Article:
The number of strikes in Vietnam is soaring, official media said Wednesday (May 18), as workers in the country struggle to cope with one of the world's highest rates of inflation.
In the first three months of this year there were 220 work stoppages, compared with 216 for all of 2010, Vietnam News quoted a senior labor leader as saying.
Mai Duc Chinh, the deputy director of the Vietnam General Confederation of Labor, said workers' wages had not kept pace with rising prices.
"They therefore require a pay rise and more allowances, such as help with their lunch and traveling costs," Chinh was quoted as saying.
In principle, workers need permission 20 days ahead of time before going on strike in Vietnam.
According to government figures late last year the average monthly income in Vietnam was VND1,365,000 (US$65). Official estimates put April's inflation figure at 17.51 percent compared with the same month a year earlier.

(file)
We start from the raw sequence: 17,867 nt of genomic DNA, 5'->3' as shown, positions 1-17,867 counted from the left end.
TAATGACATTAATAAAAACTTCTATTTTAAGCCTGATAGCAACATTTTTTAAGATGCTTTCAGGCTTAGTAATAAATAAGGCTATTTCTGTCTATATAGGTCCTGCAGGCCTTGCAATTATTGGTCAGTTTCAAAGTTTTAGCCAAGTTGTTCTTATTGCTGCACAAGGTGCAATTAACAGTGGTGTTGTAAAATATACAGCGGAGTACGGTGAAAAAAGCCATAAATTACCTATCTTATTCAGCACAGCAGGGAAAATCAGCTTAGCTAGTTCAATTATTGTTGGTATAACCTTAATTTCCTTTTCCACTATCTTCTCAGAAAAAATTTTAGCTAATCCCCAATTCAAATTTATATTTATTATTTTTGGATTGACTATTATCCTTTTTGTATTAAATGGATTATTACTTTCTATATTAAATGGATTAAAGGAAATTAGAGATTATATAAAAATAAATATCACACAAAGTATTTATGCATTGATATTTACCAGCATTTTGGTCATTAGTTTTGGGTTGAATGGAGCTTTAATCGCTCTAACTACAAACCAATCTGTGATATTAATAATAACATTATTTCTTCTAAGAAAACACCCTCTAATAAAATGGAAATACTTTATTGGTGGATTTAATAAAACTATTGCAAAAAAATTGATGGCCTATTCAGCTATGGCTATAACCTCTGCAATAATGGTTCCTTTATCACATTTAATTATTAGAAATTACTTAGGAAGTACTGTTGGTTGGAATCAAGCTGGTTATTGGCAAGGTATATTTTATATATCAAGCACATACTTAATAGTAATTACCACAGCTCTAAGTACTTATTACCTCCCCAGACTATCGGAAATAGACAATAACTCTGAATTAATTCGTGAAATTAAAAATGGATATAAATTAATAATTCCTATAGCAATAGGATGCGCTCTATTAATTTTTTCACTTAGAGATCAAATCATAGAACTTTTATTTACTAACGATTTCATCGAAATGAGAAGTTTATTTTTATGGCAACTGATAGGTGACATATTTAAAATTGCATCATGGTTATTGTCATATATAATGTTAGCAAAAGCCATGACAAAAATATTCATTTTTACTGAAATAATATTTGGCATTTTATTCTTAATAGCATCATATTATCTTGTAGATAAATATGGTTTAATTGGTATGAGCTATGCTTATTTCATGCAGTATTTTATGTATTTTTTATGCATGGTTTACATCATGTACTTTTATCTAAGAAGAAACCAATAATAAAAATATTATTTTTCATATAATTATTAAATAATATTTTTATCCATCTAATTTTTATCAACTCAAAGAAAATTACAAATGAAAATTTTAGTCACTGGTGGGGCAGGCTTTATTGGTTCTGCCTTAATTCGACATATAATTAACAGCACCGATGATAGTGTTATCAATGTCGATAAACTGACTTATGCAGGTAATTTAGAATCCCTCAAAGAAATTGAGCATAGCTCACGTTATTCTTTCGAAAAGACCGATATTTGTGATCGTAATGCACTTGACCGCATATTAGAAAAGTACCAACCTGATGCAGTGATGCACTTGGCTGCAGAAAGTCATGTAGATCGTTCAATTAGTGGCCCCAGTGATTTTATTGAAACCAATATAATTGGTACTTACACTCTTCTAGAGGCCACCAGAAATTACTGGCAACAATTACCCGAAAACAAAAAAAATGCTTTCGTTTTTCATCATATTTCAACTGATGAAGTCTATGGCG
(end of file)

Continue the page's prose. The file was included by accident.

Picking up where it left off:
The Vietnamese government, which said fighting inflation is its top priority, has tightened monetary policy and set a series of targets to help stabilize an economy facing challenges including a struggling currency and a trade deficit.
Poverty will rise in Vietnam as a result of soaring inflation this year so the government must stay the course on price-busting policies, John Hendra, the outgoing head of the United Nations mission in Vietnam, has said.
A UN study showed that poverty increased by 2.1 per- cent after Vietnam's last bout of high inflation in 2008.
"It will increase the poverty rate. Whether that's one or two percent, or more, we will see," Hendra said.
Increases in the poverty rate run counter to the trend in Vietnam since economic reforms started to take root in the early 1990s. Since then, the rate has fallen to around 10 percent from nearly 60 percent.